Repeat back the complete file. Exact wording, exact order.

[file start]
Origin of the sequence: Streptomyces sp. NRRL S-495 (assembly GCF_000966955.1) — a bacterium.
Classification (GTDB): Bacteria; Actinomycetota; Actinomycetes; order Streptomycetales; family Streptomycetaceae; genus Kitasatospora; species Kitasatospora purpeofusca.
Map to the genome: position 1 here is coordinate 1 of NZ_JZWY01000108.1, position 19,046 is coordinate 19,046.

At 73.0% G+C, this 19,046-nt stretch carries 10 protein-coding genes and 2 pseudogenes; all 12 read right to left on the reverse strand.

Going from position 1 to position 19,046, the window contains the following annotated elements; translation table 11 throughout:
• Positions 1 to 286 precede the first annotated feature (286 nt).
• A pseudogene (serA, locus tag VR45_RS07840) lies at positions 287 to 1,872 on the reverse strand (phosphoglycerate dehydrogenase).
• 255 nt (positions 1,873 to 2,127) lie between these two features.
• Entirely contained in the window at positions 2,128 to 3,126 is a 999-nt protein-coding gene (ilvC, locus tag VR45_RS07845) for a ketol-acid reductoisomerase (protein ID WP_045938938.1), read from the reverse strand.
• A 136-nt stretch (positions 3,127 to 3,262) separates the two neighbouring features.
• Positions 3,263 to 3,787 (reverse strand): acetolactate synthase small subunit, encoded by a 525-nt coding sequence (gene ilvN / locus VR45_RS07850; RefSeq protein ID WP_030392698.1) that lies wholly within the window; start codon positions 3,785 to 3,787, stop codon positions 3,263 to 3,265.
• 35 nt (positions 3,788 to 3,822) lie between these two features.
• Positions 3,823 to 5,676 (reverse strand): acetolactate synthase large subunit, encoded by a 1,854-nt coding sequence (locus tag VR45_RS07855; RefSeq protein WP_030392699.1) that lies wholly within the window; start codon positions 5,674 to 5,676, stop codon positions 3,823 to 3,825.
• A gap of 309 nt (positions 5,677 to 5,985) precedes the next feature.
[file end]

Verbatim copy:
Origin of the sequence: Streptomyces sp. NRRL S-495 (assembly GCF_000966955.1) — a bacterium.
Classification (GTDB): Bacteria; Actinomycetota; Actinomycetes; order Streptomycetales; family Streptomycetaceae; genus Kitasatospora; species Kitasatospora purpeofusca.
Map to the genome: position 1 here is coordinate 1 of NZ_JZWY01000108.1, position 19,046 is coordinate 19,046.

At 73.0% G+C, this 19,046-nt stretch carries 10 protein-coding genes and 2 pseudogenes; all 12 read right to left on the reverse strand.

Going from position 1 to position 19,046, the window contains the following annotated elements; translation table 11 throughout:
• Positions 1 to 286 precede the first annotated feature (286 nt).
• A pseudogene (serA, locus tag VR45_RS07840) lies at positions 287 to 1,872 on the reverse strand (phosphoglycerate dehydrogenase).
• 255 nt (positions 1,873 to 2,127) lie between these two features.
• Entirely contained in the window at positions 2,128 to 3,126 is a 999-nt protein-coding gene (ilvC, locus tag VR45_RS07845) for a ketol-acid reductoisomerase (protein ID WP_045938938.1), read from the reverse strand.
• A 136-nt stretch (positions 3,127 to 3,262) separates the two neighbouring features.
• Positions 3,263 to 3,787 (reverse strand): acetolactate synthase small subunit, encoded by a 525-nt coding sequence (gene ilvN / locus VR45_RS07850; RefSeq protein ID WP_030392698.1) that lies wholly within the window; start codon positions 3,785 to 3,787, stop codon positions 3,263 to 3,265.
• 35 nt (positions 3,788 to 3,822) lie between these two features.
• Positions 3,823 to 5,676 (reverse strand): acetolactate synthase large subunit, encoded by a 1,854-nt coding sequence (locus tag VR45_RS07855; RefSeq protein WP_030392699.1) that lies wholly within the window; start codon positions 5,674 to 5,676, stop codon positions 3,823 to 3,825.
• A gap of 309 nt (positions 5,677 to 5,985) precedes the next feature.